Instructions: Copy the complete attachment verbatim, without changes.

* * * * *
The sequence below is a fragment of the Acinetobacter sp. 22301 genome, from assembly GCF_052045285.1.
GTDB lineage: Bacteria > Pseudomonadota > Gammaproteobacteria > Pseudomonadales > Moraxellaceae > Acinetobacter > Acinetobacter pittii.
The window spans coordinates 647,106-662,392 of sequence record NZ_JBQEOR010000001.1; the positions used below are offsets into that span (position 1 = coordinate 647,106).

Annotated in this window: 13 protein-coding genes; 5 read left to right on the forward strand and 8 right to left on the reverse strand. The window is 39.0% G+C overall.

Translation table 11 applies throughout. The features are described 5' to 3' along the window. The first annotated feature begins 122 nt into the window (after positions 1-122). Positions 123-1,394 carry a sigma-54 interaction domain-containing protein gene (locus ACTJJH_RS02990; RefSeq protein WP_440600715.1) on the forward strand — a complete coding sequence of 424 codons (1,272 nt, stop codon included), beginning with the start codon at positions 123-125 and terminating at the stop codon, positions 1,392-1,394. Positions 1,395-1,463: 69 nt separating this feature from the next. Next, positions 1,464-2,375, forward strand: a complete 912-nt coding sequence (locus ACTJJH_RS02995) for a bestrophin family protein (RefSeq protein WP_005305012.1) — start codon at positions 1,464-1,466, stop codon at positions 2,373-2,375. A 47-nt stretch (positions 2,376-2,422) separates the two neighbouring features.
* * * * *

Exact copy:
The sequence below is a fragment of the Acinetobacter sp. 22301 genome, from assembly GCF_052045285.1.
GTDB lineage: Bacteria > Pseudomonadota > Gammaproteobacteria > Pseudomonadales > Moraxellaceae > Acinetobacter > Acinetobacter pittii.
The window spans coordinates 647,106-662,392 of sequence record NZ_JBQEOR010000001.1; the positions used below are offsets into that span (position 1 = coordinate 647,106).

Annotated in this window: 13 protein-coding genes; 5 read left to right on the forward strand and 8 right to left on the reverse strand. The window is 39.0% G+C overall.

Translation table 11 applies throughout. The features are described 5' to 3' along the window. The first annotated feature begins 122 nt into the window (after positions 1-122). Positions 123-1,394 carry a sigma-54 interaction domain-containing protein gene (locus ACTJJH_RS02990; RefSeq protein WP_440600715.1) on the forward strand — a complete coding sequence of 424 codons (1,272 nt, stop codon included), beginning with the start codon at positions 123-125 and terminating at the stop codon, positions 1,392-1,394. Positions 1,395-1,463: 69 nt separating this feature from the next. Next, positions 1,464-2,375, forward strand: a complete 912-nt coding sequence (locus ACTJJH_RS02995) for a bestrophin family protein (RefSeq protein WP_005305012.1) — start codon at positions 1,464-1,466, stop codon at positions 2,373-2,375. A 47-nt stretch (positions 2,376-2,422) separates the two neighbouring features.